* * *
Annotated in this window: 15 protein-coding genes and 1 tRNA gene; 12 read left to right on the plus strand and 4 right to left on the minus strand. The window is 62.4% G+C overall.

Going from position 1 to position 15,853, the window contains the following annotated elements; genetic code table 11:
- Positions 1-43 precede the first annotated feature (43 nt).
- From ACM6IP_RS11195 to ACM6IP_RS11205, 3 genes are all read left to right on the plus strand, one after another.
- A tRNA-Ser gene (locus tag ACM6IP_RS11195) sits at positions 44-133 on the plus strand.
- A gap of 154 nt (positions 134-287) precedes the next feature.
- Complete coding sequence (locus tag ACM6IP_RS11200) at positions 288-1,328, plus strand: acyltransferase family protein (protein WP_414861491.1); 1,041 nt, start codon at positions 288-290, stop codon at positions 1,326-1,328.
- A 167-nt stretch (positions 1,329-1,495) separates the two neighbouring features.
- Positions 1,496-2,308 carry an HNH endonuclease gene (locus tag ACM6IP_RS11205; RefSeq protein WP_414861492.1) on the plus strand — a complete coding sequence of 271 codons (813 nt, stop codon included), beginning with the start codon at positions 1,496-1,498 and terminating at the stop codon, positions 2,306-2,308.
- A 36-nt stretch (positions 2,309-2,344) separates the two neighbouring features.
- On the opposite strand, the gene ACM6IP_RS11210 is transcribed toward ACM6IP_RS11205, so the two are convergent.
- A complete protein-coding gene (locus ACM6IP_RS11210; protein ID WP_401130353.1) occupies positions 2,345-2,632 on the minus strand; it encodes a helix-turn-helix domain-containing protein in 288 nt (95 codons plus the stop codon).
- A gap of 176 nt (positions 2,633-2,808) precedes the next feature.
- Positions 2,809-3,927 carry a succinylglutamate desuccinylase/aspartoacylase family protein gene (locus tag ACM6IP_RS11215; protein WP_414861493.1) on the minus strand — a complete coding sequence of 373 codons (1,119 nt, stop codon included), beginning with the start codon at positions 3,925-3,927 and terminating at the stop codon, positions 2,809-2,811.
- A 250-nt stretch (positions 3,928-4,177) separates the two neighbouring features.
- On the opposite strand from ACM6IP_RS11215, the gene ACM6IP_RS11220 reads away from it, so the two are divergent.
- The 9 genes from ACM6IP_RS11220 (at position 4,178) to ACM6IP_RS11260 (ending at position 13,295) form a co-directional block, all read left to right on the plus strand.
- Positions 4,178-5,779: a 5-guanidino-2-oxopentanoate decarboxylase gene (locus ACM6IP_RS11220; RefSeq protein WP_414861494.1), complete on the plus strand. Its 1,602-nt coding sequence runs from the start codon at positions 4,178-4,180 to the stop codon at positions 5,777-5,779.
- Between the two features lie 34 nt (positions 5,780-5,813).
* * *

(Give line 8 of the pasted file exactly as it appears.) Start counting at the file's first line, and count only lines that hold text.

- A 167-nt stretch (positions 1,329-1,495) separates the two neighbouring features.